Glen Tapia Reflects on the Past, Moves Forward With Roach


Last time we saw Glen Tapia on our television screens, he shot out his corner like a space rocket and jumped all over a cold James Kirkland. Tapia landed some monstrous right hands that had Kirkland in a bad state in the ring. However, the incredibly conditioned Kirkland survived and fought back to overtake Tapia after the third round. Tapia’s heart was the only thing keeping him on his feet throughout the barrage, while his body was giving in until the contest was finally halted in the 6th round.

“It was the wrong game plan. I fought the wrong fight,” stated Tapia. “I learned that I just can’t knock everybody out but now I’m a definitely a different fighter. “

He’s a different fighter with a new trainer. Tapia linked up with the legendary Freddie Roach in the famed Wild Card Gym in Los Angeles leaving his old trainer Alex Devia. Many have come to speculate that the switch in trainers had to do with Tapia’s handlers believing that his fight with James Kirkland went too long and Devia being responsible for that.

Tapia however disagreed with the notion. “It’s not about that. There was no bad blood or nothing. It’s a great opportunity to be with Freddie (Roach).” Regarding the late stoppage Tapia said, “I don’t care about that. But I went back and saw it twice and they could have probably stopped it after the 4th or 5th and you know if it’s up to me, I’d keep going out there. But I’m passed that already.”

Closing that chapter in his book and starting anew with Freddie Roach and some new wrinkles being instilled in the fighter that is Tapia.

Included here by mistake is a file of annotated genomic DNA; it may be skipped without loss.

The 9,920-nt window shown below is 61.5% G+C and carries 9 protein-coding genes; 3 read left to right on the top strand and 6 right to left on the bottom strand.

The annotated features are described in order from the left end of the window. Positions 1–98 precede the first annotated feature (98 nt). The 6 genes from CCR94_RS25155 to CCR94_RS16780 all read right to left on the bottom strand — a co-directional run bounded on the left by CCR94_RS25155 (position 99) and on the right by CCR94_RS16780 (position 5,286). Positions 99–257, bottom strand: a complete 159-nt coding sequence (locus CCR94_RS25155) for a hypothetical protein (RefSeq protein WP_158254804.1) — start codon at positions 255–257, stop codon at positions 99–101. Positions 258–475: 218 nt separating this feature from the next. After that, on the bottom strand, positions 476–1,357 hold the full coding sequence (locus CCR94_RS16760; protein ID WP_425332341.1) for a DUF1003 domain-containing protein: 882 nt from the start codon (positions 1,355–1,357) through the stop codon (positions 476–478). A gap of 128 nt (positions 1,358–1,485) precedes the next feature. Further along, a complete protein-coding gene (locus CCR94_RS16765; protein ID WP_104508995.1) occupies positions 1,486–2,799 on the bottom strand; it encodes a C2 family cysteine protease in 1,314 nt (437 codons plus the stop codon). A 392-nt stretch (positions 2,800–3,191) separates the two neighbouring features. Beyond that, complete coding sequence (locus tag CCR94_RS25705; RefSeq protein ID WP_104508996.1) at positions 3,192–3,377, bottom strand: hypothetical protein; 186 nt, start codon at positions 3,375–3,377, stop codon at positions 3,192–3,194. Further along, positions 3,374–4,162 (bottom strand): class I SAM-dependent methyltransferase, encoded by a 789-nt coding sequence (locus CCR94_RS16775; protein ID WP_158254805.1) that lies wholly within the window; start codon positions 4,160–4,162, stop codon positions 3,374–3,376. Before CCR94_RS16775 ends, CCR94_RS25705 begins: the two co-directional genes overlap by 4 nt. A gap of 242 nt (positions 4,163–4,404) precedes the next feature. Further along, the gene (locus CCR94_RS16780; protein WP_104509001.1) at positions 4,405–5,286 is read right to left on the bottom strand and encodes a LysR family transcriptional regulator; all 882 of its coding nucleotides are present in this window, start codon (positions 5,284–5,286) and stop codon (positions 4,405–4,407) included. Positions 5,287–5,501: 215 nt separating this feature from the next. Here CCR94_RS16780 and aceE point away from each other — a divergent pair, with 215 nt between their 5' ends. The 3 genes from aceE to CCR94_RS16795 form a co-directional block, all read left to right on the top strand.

“It’s a different trainer and a great experience. He’s one of the best for a reason and he just doesn’t train anybody. Freddie has made me realize that I’m a boxer and I’m not  just a bar fighter with balls. He makes me use my head more and become more defensively responsible.”

Who are we to question Roach? There were plenty who did in 2012 when Roach trained fighters like Manny Pacquiao and Julio Cesar Chavez Jr. to name a few lost. It was to the point where some were calling Roach an average trainer. Roach stormed back in the next two years with Manny Pacquiao defeating Brandon Rios and Tim Bradley in the rematch. He introduced the premium network audience to Ruslan Provodnikov with the near upset of Tim Bradley and then he made Mike Alvarado submit to win his first world title. If that wasn’t enough, Roach resurrected Miguel Cotto’s career this past weekend after dismantling Sergio Martinez to become the middleweight champion of the world.

Tapia feels he’s in good hands because of that and says his experience in the Roach camp is special because of the level of fighters he trains with who learn from each other.

“Camp was a great atmosphere,” stated Tapia.” It was me, Provodnikov and Miguel Cotto. After working hard from beginning to end, we talk. We talk after all the sessions and we learn from each other. When I’m on the pads or they are on the pads, we watch and talk. It’ a great experience to learn from guys like that.”

And its guys like that with Freddie Roach that has given the young fighter that he can recover from a loss to make history. Tapia headlines an Unimas card at scene of his last fight in Atlantic City, in an area that is starving for a home fighter since the days of Arturo Gatti. Tapia loves the connection to Gatti but doesn’t want to be the next Gatti; he wants to be the first Glen Tapia.

“It’s an honor to be mentioned with Gatti. I’m training to be something different of course. I got some Gatti in me but I’m not him. I always wanted to bring big time boxing back to Atlantic City. It’s still my vision and with my team, Freddie, Pat Lynch, and Top Rank. I will. It’s time for me to put in that work. The goal is bigger than this and at 23 years old the time is there to do it.”